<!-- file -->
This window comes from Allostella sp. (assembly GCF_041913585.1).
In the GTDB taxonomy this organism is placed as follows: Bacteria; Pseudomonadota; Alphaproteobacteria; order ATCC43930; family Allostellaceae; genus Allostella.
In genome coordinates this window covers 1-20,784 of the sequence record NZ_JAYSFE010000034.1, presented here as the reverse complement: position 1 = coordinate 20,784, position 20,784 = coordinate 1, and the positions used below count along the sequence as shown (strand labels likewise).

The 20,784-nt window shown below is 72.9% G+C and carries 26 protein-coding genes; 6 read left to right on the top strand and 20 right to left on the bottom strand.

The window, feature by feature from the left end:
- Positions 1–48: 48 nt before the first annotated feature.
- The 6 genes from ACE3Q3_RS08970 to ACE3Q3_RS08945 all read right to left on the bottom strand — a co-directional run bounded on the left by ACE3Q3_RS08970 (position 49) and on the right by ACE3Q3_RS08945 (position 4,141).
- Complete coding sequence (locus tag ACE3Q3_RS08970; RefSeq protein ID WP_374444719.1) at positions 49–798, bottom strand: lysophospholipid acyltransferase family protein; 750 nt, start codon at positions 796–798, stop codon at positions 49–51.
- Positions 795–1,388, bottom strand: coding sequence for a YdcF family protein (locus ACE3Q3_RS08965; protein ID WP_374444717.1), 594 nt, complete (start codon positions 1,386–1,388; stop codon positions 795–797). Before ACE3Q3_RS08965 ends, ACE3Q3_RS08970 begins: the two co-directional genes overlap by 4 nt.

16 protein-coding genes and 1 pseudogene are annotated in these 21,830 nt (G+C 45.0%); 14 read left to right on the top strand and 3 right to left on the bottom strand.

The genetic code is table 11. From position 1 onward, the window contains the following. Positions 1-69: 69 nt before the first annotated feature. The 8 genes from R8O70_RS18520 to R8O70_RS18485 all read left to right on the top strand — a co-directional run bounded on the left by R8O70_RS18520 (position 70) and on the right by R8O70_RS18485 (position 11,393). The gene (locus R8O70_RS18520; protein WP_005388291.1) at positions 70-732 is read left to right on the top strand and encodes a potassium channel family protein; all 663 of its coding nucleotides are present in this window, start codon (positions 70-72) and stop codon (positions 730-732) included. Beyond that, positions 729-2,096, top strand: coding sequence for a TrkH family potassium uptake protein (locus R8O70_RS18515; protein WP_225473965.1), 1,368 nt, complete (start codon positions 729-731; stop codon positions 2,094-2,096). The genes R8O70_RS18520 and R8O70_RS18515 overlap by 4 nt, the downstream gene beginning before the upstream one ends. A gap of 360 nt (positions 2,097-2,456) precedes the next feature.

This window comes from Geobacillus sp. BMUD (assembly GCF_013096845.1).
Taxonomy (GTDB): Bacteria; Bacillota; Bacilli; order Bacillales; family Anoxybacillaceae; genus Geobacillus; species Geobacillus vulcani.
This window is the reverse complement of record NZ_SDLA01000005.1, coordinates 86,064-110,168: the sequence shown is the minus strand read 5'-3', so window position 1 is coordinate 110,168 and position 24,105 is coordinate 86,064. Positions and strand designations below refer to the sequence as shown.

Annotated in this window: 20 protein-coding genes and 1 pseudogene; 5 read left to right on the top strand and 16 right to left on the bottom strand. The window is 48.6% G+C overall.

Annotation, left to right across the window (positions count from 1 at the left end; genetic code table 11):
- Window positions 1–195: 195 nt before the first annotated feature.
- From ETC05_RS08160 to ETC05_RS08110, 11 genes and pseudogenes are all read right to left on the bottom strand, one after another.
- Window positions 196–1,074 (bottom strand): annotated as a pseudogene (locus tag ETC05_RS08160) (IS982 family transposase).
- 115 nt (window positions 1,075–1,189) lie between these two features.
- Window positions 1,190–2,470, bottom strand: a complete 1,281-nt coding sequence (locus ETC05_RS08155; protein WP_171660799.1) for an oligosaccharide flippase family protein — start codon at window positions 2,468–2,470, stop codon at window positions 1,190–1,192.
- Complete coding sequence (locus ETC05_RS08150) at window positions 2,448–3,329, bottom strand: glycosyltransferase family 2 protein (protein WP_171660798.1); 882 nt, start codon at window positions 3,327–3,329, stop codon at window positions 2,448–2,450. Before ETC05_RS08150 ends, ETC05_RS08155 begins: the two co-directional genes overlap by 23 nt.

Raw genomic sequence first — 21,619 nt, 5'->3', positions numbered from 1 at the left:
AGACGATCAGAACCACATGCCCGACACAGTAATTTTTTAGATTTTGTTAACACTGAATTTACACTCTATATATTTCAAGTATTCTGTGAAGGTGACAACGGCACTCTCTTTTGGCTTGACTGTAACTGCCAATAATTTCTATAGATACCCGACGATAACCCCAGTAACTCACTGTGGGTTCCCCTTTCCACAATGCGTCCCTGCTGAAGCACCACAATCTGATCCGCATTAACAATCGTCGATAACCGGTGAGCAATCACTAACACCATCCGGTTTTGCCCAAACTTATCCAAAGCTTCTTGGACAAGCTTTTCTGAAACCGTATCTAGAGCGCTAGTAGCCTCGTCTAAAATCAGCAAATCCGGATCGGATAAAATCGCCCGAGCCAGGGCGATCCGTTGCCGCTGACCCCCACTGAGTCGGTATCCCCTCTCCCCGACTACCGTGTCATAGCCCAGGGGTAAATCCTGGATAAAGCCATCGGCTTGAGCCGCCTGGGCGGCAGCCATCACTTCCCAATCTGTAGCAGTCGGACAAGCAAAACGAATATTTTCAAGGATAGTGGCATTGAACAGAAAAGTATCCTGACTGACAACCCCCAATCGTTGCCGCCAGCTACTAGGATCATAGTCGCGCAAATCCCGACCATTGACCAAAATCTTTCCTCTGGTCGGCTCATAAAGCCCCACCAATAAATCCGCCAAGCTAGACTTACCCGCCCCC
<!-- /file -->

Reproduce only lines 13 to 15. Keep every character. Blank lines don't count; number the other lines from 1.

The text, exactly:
Taxonomy (GTDB): Bacteria; Bacillota; Bacilli; order Bacillales; family Anoxybacillaceae; genus Geobacillus; species Geobacillus vulcani.
This window is the reverse complement of record NZ_SDLA01000005.1, coordinates 86,064-110,168: the sequence shown is the minus strand read 5'-3', so window position 1 is coordinate 110,168 and position 24,105 is coordinate 86,064. Positions and strand designations below refer to the sequence as shown.

Annotated in this window: 20 protein-coding genes and 1 pseudogene; 5 read left to right on the top strand and 16 right to left on the bottom strand. The window is 48.6% G+C overall.